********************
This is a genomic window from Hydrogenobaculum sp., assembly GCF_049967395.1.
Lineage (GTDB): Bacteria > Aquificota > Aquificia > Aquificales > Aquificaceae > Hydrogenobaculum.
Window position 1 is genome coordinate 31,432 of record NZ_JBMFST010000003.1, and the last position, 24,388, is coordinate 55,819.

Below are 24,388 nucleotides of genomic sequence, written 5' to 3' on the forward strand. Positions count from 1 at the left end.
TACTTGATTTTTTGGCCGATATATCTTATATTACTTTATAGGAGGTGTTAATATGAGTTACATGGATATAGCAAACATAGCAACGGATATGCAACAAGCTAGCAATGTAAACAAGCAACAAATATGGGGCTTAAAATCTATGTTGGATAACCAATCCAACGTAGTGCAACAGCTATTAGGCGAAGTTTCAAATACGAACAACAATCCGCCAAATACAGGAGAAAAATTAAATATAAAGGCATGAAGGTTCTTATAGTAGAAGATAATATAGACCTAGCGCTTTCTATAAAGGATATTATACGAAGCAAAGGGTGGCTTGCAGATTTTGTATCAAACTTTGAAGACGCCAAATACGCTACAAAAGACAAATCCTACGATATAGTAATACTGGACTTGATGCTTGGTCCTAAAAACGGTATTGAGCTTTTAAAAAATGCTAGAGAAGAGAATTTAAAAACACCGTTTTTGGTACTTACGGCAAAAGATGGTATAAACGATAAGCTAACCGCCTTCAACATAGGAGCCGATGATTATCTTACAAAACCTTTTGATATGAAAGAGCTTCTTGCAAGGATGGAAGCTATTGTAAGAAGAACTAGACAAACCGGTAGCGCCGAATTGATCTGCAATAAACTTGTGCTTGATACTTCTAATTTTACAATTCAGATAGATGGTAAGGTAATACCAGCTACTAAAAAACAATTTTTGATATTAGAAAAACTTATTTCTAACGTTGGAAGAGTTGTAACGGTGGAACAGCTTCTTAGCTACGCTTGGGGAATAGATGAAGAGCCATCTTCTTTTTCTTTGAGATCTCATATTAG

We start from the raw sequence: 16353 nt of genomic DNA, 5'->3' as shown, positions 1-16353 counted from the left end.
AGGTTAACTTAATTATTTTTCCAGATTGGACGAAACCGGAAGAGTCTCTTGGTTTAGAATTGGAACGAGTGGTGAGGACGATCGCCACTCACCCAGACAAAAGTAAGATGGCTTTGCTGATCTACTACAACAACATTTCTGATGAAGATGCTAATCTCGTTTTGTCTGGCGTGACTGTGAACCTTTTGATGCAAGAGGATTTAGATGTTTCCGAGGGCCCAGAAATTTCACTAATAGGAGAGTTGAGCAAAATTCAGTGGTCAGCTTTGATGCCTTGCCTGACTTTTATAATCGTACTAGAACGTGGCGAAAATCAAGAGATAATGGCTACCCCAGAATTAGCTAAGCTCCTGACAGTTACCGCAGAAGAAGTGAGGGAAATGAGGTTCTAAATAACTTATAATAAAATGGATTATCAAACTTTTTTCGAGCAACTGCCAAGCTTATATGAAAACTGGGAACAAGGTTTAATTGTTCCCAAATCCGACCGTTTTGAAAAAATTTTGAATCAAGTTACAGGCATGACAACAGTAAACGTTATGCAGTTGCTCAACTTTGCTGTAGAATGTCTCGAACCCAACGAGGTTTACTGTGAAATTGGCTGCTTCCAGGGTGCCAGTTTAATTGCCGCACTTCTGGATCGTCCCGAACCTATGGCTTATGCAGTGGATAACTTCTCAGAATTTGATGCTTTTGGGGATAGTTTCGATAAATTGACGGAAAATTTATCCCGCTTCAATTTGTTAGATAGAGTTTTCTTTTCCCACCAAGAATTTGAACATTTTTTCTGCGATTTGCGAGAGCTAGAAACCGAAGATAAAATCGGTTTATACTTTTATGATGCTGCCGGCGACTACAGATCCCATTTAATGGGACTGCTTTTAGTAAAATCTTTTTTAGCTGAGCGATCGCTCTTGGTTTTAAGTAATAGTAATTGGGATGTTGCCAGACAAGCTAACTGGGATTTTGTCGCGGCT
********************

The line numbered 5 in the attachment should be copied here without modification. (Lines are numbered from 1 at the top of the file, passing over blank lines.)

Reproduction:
TACTTGATTTTTTGGCCGATATATCTTATATTACTTTATAGGAGGTGTTAATATGAGTTACATGGATATAGCAAACATAGCAACGGATATGCAACAAGCTAGCAATGTAAACAAGCAACAAATATGGGGCTTAAAATCTATGTTGGATAACCAATCCAACGTAGTGCAACAGCTATTAGGCGAAGTTTCAAATACGAACAACAATCCGCCAAATACAGGAGAAAAATTAAATATAAAGGCATGAAGGTTCTTATAGTAGAAGATAATATAGACCTAGCGCTTTCTATAAAGGATATTATACGAAGCAAAGGGTGGCTTGCAGATTTTGTATCAAACTTTGAAGACGCCAAATACGCTACAAAAGACAAATCCTACGATATAGTAATACTGGACTTGATGCTTGGTCCTAAAAACGGTATTGAGCTTTTAAAAAATGCTAGAGAAGAGAATTTAAAAACACCGTTTTTGGTACTTACGGCAAAAGATGGTATAAACGATAAGCTAACCGCCTTCAACATAGGAGCCGATGATTATCTTACAAAACCTTTTGATATGAAAGAGCTTCTTGCAAGGATGGAAGCTATTGTAAGAAGAACTAGACAAACCGGTAGCGCCGAATTGATCTGCAATAAACTTGTGCTTGATACTTCTAATTTTACAATTCAGATAGATGGTAAGGTAATACCAGCTACTAAAAAACAATTTTTGATATTAGAAAAACTTATTTCTAACGTTGGAAGAGTTGTAACGGTGGAACAGCTTCTTAGCTACGCTTGGGGAATAGATGAAGAGCCATCTTCTTTTTCTTTGAGATCTCATATTAG